Ahilan Arulanantham

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Ahilan T. Arulanantham is the Deputy Legal Director at the ACLU of Southern California and a Senior Staff Attorney at the ACLU Immigrants’ Rights Project.  He has successfully litigated a number of cases to protect the rights of immigrants and minority communities against government oppression.

During his tenure at the ACLU/SC, he has successfully litigated several landmark cases, including Nadarajah v. Gonzales, the first Ninth Circuit case establishing limits on the government’s power to detain immigrants as national security threats; Rodriguez v. Robbins, which required the government to provide bond hearings to thousands of immigration detainees; and Franco v. Holder, the first case to establish a right to appointed legal representation for any group of immigrants facing deportation, which required the federal government to provide legal representation to mentally ill immigrants.

In 2007, Mr. Arulanantham was named one of California Lawyer Magazine’s Lawyers of the Year for his work at the intersection of immigrants’ rights and national security, and in 2007, 2008, 2009, and 2012 was named one of the Daily Journal’s Top 100 Lawyers in California.  In 2010, he received the Arthur C. Helton Human Rights Award by the American Immigration Lawyers’ Association.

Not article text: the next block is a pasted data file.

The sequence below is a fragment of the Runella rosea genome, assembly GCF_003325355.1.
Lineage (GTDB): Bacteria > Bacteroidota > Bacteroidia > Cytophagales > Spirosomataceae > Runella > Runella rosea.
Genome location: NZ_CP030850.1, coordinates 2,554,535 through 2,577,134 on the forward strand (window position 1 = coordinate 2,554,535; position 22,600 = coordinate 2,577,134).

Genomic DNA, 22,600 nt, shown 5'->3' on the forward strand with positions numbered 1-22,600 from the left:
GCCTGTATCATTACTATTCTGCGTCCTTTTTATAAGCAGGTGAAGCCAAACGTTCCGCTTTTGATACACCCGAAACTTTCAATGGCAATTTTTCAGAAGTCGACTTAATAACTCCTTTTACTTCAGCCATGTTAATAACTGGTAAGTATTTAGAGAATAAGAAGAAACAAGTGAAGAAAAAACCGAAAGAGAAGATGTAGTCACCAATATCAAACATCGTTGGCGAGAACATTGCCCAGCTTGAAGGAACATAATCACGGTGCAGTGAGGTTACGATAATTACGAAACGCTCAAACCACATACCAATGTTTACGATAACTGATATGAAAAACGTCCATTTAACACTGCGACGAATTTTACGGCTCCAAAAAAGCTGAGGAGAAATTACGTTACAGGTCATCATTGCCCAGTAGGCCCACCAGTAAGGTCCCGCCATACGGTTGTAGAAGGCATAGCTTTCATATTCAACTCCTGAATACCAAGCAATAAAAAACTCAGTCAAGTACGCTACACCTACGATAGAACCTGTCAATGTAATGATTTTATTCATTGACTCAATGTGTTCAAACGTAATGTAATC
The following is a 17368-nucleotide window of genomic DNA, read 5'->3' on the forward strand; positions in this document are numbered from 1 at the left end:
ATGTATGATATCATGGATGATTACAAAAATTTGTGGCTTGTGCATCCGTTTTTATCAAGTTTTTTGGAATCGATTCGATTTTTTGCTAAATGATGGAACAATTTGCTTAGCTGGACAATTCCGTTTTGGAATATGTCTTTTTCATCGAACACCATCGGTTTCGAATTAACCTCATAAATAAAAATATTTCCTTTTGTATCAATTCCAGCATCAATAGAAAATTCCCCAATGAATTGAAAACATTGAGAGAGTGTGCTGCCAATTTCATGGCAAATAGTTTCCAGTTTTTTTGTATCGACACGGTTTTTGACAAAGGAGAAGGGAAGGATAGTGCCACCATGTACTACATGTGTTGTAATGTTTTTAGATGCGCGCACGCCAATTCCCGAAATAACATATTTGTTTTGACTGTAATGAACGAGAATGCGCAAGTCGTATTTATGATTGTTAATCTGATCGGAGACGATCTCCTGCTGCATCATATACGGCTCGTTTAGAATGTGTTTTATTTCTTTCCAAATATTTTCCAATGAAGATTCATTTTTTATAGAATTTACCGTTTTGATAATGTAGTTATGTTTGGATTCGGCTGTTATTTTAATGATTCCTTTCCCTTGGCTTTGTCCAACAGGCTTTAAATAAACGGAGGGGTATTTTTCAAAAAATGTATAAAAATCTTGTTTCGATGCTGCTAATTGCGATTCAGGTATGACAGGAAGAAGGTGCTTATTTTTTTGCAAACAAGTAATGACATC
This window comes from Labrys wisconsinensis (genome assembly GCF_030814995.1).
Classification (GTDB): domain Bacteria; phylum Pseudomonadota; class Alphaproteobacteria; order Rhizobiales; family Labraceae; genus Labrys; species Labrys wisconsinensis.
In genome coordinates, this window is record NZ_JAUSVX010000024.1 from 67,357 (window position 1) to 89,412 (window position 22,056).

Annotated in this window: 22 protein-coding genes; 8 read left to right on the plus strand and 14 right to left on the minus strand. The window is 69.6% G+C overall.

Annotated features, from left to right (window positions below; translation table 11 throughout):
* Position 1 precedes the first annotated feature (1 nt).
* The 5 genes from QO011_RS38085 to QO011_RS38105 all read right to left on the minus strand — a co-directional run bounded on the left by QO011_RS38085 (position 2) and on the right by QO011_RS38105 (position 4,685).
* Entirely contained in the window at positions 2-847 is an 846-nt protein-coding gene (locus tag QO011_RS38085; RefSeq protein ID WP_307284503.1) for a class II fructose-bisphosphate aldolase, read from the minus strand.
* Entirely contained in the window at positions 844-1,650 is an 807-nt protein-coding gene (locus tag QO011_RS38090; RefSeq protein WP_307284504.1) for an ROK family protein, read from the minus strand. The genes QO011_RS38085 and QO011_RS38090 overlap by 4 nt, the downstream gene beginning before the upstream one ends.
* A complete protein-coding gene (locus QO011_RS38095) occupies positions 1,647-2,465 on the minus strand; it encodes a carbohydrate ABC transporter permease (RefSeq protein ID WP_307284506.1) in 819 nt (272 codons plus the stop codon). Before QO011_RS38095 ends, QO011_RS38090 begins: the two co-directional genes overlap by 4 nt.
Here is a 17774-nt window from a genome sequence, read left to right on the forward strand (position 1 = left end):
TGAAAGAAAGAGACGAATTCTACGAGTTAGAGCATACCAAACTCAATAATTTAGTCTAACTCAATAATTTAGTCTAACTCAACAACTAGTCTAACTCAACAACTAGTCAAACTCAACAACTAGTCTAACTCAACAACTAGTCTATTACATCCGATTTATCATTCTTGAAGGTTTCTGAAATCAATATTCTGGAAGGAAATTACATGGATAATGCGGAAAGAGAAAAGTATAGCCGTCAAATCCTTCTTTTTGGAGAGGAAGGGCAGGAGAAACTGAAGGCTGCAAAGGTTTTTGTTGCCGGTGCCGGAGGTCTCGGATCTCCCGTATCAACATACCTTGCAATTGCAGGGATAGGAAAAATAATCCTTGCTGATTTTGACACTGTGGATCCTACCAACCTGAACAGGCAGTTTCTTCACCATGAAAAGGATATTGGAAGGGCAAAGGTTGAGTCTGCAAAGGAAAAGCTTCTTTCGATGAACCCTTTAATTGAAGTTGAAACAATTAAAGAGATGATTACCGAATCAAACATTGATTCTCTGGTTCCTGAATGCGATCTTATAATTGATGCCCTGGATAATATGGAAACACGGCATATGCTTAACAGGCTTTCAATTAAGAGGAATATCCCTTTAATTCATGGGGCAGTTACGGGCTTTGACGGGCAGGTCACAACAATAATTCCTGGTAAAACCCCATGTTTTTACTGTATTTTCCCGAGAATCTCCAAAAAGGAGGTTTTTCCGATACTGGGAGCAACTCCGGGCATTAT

Mr. Arulanantham has testified before both the United States House of Representatives and the United States Senate on national security and immigrants’ rights issues.  He has also served as a Lecturer in Law at the University of Chicago Law School, where he taught a course on Preventive Detention.

Prior to joining the ACLU’s Southern California office in 2004, Mr. Arulanantham was an Assistant Federal Public Defender in El Paso, Texas for two years.  Before that, he was an Equal Justice Works/NAPIL fellow at the ACLU Immigrants’ Rights Project in New York.  Mr. Arulanantham is a former law clerk on the United States Court of Appeals for the Ninth Circuit, a graduate of Yale Law School, and a graduate of Oxford University, which he attended as a Marshall Scholar.

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